Death can be a mindfuck. You can have lots of conflicting emotions, and I learned to not fight them. It's allowed to be sad and angry at the same time. You're allowed to be selfish about your feelings. You're allowed to be cold if you feel like it. There are lots of ways of processing the emotions that swing through you each day, and you'll find your own way of doing it. The only thing I would caution you about is not trying to "move on" too quickly. And don't let anyone else pressure you to either!

    I have found that times where I spoke to someone else about what happened (even breaking down in front of them) were the times where I felt like I made the most progress.

    I'll begin the group hug here: *hug*
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    Jul 20, 2012 4:29 AM GMT
    The hardest part for me is he was the one who saved me from wanting to kill myself all those years ago. He was the one who showed me life has its storms but eventually it has its good days and to just hold on. Now the sad irony is he took his life and I am still here (much better then I was six years ago).

    That is what is killing me. Not being able to have helped him in the same way he helped me. Not being able to have told him to just hold on and tell him no pain ever lasts forever and how he saved me. That I know what he is going through because I was there and that he helped me and that I could help him.

    What breaks my heart even more is he left behind his 5 year old daughter and two year old son. My heart breaks for them the most.

    I just wish I could have told him before he died how much I loved him and how much he did for me six years ago.

    He was dyslexic but he persevered through the challenges of that and dealing with my aunts wacky religion. He learned trades with cars, getting into electrical work and he was a great artist. He was a fantastic tattoo artist.

    He inspired me. I never got to tell him how much I looked up to him.
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    Jul 20, 2012 5:20 AM GMT
    I imagine it would have given him some satisfaction & peace to know that you'll be going on where he wasn't able to and that he helped you to do so. I would also imagine that he wouldn't want you to be feeling bad about yourself for living.

    It's not that you failed to help him; it was his choice to not reach out for help. It makes sense that you would try to pick him up like he did for you, which he would know. Maybe he decided he didn't want to be picked up and it would have been upsetting having you attempt. (Or maybe one of many other situations).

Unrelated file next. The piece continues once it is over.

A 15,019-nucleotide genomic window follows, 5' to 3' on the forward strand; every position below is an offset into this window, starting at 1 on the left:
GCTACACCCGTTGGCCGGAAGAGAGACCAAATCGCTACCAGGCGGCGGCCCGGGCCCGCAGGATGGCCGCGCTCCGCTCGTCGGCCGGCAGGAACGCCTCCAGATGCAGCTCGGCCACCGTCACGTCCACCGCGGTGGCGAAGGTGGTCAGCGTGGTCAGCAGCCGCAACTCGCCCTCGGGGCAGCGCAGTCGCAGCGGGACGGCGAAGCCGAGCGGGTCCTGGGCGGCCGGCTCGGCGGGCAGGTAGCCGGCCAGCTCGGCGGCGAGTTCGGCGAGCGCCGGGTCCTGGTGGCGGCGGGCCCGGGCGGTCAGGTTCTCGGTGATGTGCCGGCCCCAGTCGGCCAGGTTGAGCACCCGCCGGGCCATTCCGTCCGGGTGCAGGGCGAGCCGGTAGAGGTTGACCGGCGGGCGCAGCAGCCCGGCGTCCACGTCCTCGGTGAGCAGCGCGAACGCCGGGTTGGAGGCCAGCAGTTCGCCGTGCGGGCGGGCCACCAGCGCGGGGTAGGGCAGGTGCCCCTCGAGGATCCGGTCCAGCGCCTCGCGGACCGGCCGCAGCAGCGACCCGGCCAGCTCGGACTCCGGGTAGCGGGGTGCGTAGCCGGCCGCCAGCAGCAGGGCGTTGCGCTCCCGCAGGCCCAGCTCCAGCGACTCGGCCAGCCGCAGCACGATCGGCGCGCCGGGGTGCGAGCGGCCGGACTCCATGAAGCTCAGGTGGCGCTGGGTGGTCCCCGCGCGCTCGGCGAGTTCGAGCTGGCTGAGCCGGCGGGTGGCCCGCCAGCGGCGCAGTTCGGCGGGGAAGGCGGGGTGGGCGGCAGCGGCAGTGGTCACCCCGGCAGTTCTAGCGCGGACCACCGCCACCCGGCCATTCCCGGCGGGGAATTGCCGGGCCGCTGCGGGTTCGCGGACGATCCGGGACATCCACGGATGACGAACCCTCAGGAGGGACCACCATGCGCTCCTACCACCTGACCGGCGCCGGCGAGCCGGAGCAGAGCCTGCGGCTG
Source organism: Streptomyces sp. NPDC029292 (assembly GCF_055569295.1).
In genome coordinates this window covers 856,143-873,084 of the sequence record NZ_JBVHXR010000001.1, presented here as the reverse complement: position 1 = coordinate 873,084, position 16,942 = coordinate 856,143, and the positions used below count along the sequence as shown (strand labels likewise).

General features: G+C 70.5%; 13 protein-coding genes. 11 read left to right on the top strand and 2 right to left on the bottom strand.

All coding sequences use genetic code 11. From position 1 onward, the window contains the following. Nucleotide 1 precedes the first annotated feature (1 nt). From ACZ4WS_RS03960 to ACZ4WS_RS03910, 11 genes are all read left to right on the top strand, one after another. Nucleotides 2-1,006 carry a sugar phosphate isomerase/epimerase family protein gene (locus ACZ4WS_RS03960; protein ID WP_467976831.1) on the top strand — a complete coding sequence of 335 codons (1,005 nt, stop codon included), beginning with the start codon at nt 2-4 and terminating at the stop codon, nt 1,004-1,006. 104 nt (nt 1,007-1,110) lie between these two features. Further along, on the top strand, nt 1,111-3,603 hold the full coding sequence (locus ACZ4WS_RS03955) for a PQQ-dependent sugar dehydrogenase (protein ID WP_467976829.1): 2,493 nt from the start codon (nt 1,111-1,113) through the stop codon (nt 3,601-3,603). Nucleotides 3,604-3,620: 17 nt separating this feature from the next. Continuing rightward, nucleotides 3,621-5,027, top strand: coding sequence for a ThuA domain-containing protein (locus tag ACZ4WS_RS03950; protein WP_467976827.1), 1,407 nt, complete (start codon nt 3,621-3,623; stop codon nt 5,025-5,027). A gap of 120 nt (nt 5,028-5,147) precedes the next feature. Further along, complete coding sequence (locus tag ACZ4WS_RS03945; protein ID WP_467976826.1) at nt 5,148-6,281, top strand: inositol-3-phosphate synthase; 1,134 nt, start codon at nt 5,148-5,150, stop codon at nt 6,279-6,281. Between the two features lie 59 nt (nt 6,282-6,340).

No one knows the private throughts of a person at the end of their life. Even down the road, you will have some answers and some things will remain a mystery. It's tough bridging the gap between now and then, I admit.

    I've had theories about what someone was thinking, and my mind cleared later and I realized I had it wrong at first.

    The way I see it, when someone dies, their suffering ends, and it's only the ones left behind who are sad. When I go, I just hope the people left behind take care of themselves and don't make it harder than it needs to be for my sake. Suicide isn't a done to punish others, not when it's serious. It's done when a person just cannot bear living any longer despite wanting to make others happy.

    He probably felt guilty about leaving the kids behind. I agree, that's the worst part. You might want to ask yourself "What would he say to you if he could talk to you now?"
    What is more likely? "You should have predicted and stopped me! I want everyone to hurt!" Or something like this "I'm sorry. I just couldn't any longer. Please don't blame yourself."



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    Jul 20, 2012 2:08 PM GMT
    I am so sorry for your loss.

    I think it's important to realise you're in shock right now. I lost my mum in December and am only now beginning to feel vaguely functional . She didn't die of suicide tho.

    I do not believe that anyone is thinking rationally when they attempt suicide. We have an inbuilt survival instinct and if the switch is flipped its because we have gotten to a place of total loss of hope .

    It's easy to say but this WAS NOT YOUR FAULT. I presume you had seen no signs of his decision.

    At this point I strongly recommend you consider approaching a bereavement centre to help you come to terms with this absolutely devastating loss. Suicide is a very different kind of death to come to terms with and you will pass through phases of guilt , anger, depression etc. you may feel he was selfish. I don't agree. If a suicidal person is in possession of their faculties, they would consider the consequences of those left behind . He was ill and in clinical depression I would imagine .

    If I was there right now I would give you the biggest hug I could .


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    Jul 20, 2012 2:48 PM GMT
    David,

    My condolences. Losing someone is very hard but losing someone to suicide just seems to be the worst. The suddenness of it all, the inability to understand why and to wonder if there was anything that could have been done to prevent it. It's very very hard.

    You will grieve for some time and that's OK. There's no time limits on grieving, it may take years to come to terms with your loss. Unless it seriously affects your ability to be able to function daily, grieving is a very important step in achieving acceptance. Acceptance in what you're already realizing, that he's gone and you'll never see or hear him again.